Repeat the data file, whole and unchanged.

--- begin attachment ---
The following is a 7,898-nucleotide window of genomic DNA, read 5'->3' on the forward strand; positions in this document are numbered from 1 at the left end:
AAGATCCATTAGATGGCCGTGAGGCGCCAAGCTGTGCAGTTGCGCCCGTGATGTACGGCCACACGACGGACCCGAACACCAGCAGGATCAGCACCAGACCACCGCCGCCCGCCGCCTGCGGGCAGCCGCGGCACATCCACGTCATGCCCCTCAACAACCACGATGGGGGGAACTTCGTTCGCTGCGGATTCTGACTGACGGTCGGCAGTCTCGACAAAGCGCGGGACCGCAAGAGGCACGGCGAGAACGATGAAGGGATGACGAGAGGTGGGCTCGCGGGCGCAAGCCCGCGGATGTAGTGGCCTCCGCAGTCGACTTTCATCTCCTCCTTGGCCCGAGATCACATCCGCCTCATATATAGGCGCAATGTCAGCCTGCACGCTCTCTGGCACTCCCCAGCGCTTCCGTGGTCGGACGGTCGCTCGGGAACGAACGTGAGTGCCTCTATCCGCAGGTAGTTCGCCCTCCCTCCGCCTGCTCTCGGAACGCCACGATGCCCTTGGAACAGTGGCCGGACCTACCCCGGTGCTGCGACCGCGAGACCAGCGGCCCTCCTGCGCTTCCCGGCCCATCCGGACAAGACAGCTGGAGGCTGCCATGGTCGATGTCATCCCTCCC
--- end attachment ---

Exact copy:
The following is a 7,898-nucleotide window of genomic DNA, read 5'->3' on the forward strand; positions in this document are numbered from 1 at the left end:
AAGATCCATTAGATGGCCGTGAGGCGCCAAGCTGTGCAGTTGCGCCCGTGATGTACGGCCACACGACGGACCCGAACACCAGCAGGATCAGCACCAGACCACCGCCGCCCGCCGCCTGCGGGCAGCCGCGGCACATCCACGTCATGCCCCTCAACAACCACGATGGGGGGAACTTCGTTCGCTGCGGATTCTGACTGACGGTCGGCAGTCTCGACAAAGCGCGGGACCGCAAGAGGCACGGCGAGAACGATGAAGGGATGACGAGAGGTGGGCTCGCGGGCGCAAGCCCGCGGATGTAGTGGCCTCCGCAGTCGACTTTCATCTCCTCCTTGGCCCGAGATCACATCCGCCTCATATATAGGCGCAATGTCAGCCTGCACGCTCTCTGGCACTCCCCAGCGCTTCCGTGGTCGGACGGTCGCTCGGGAACGAACGTGAGTGCCTCTATCCGCAGGTAGTTCGCCCTCCCTCCGCCTGCTCTCGGAACGCCACGATGCCCTTGGAACAGTGGCCGGACCTACCCCGGTGCTGCGACCGCGAGACCAGCGGCCCTCCTGCGCTTCCCGGCCCATCCGGACAAGACAGCTGGAGGCTGCCATGGTCGATGTCATCCCTCCC